• then osteopathic medical schools and Caribbean schools are probably not good options.

  • At this point, you can visit your various plans and assess the pros and cons of each.

  • This is a step where you definitely want to work with someone who has medical school admissions committee experience

  • so they can more accurately inform you of the best plan for your unique situation.

  • Many students are concerned over the idea of waiting an additional year before applying.

  • Understand that medicine is a marathon, not a sprint.

  • I have yet to meet any medical student or physician who regretted taking an extra year off before entering medical school.

  • That being said, whether or not an extra year is warranted is dependent on several factors.

  • If you have more work to do to get to a reasonably competitive level, more time may be warranted.

  • If, on the other hand, you have a stronger application with several interviews last cycle,

  • you may be able to apply again much sooner with just a few tweaks.

  • I'm always amazed how often students make such easily avoidable mistakes when reapplying to medical school.

  • Let's run through what you can reuse and recycle, and what you cannot.

  • Your personal statement absolutely needs to be new. You cannot use the same one from a previous application.

  • Your essay can certainly focus on similar themes or qualities, but the anecdotes and specifics should be updated and improved upon.

  • For example, let's say you're passionate about helping underserved communities

  • and you described in your first personal statement how this has inspired you to become a physician.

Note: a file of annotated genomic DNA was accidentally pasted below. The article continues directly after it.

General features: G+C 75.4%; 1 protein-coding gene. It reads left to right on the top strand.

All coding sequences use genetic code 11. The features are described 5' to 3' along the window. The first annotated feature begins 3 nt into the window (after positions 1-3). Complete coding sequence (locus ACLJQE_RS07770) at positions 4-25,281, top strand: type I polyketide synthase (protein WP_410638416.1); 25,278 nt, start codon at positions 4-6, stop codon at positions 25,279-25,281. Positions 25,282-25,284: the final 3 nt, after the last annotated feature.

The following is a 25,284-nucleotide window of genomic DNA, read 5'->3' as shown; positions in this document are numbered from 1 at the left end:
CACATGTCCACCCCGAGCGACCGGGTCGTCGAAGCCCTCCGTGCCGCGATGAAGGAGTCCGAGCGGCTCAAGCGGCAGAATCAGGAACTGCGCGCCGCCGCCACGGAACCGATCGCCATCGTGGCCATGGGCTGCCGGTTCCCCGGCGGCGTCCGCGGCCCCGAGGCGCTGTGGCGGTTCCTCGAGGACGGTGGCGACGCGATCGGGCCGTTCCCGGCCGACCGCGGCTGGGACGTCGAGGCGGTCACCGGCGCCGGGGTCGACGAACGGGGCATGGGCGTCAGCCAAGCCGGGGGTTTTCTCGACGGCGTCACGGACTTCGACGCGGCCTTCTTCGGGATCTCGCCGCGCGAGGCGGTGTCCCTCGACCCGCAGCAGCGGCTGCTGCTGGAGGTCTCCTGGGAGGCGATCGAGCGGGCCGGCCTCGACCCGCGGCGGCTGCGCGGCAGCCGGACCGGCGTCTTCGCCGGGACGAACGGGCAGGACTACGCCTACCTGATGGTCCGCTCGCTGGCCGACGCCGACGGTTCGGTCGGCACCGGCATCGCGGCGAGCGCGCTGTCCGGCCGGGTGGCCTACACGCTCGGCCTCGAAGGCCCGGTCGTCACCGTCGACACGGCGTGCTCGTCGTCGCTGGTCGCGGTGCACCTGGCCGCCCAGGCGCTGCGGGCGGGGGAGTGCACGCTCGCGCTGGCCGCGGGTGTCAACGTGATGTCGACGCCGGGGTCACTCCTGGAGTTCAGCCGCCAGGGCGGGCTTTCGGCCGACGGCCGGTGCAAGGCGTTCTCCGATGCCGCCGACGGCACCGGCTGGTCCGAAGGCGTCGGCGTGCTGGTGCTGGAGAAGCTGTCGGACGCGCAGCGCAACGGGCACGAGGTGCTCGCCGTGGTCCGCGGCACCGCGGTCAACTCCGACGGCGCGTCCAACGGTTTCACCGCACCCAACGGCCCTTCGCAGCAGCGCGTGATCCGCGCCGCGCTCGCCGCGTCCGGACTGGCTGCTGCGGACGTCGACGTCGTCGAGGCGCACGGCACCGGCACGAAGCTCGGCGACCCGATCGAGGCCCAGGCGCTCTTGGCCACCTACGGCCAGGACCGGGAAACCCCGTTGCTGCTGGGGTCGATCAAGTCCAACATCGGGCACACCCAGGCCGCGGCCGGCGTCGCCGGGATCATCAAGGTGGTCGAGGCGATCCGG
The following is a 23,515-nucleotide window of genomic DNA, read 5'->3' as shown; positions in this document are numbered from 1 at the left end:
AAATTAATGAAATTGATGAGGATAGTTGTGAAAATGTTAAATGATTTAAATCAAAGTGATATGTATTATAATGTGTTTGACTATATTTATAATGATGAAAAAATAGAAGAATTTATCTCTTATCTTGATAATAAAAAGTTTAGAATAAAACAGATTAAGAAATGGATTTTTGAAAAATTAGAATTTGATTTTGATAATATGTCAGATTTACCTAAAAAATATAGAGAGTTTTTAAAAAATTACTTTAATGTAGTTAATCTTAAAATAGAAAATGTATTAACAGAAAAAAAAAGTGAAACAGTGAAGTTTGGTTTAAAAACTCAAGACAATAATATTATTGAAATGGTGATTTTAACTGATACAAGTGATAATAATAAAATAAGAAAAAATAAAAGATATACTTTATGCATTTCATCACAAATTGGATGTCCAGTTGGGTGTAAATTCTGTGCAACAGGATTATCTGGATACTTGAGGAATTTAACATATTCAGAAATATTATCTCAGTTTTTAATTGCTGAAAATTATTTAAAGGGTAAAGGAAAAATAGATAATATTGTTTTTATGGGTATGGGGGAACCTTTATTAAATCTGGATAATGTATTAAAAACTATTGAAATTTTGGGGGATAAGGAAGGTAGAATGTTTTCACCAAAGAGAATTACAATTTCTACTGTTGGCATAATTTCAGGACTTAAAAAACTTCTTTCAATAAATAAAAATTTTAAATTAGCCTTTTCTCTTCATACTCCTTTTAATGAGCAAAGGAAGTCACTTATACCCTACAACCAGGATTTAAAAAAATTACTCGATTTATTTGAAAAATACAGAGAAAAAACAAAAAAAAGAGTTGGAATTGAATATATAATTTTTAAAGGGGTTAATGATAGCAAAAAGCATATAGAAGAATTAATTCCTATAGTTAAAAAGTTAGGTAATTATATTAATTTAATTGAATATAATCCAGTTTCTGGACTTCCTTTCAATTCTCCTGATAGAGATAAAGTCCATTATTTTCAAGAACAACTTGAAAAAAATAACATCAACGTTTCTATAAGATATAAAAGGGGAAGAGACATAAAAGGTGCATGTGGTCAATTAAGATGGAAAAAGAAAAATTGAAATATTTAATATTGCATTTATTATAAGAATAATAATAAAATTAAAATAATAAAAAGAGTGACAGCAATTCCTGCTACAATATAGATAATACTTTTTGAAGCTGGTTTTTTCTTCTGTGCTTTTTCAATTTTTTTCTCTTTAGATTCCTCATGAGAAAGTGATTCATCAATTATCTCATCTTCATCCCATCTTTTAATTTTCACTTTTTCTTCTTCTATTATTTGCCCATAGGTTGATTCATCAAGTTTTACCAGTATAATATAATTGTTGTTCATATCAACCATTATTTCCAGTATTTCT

• In your new personal statement, you can again focus on underserved medicine, but consider new anecdotes,

  • deeper insights, and your continued commitment to medicine.

  • Note that there's some nuance when redesigning your personal statement.

  • You should stay true with the core reasons of wanting to be a physician.

  • If your first personal statement focused on underserved medicine but your new essay speaks more to academia

  • and the importance of research, admissions committees may question the authenticity of your writing.

  • Letters of recommendation are not as black and white as the personal statement.

  • If you're uncertain about the strength of a letter of recommendation,

  • either remove it or replace it with a new letter from the same writer or someone else.

  • For example, say your organic chemistry professor wrote one of your science letters,

  • but you took her class 3 years ago and you weren't in close contact.

  • There is a high probability that the letter was generic,

  • therefore you might wanna ask your recent upper division neuroscience course professor instead.

  • If you've become involved with a new meaningful activity and have developed a relationship with a mentor who can speak to your strengths,

  • this is another great opportunity to add a new letter of recommendation to your application.

  • If you've continued to work with a previous letter writer, my general recommendation is to seek an update.

  • For example, let's say you're been working hard in lab for the past 3 years,

  • but you've recently added two new publications and a presentation.

  • A new letter from your PI highlighting your recent achievements and continued commitment would serve you well.

  • The work and activities section must be updated, but certain activities can remain the same.

  • If it's an older experience that you haven't engaged with since submitting your previous application,

  • major changes may not be necessary, although tweaking it is almost always a good idea.

  • Make sure you have an expert with admissions committee experience review the description

  • to ensure it's concise and effective, highlighting what is most important.

  • Regarding your most meaningful experiences,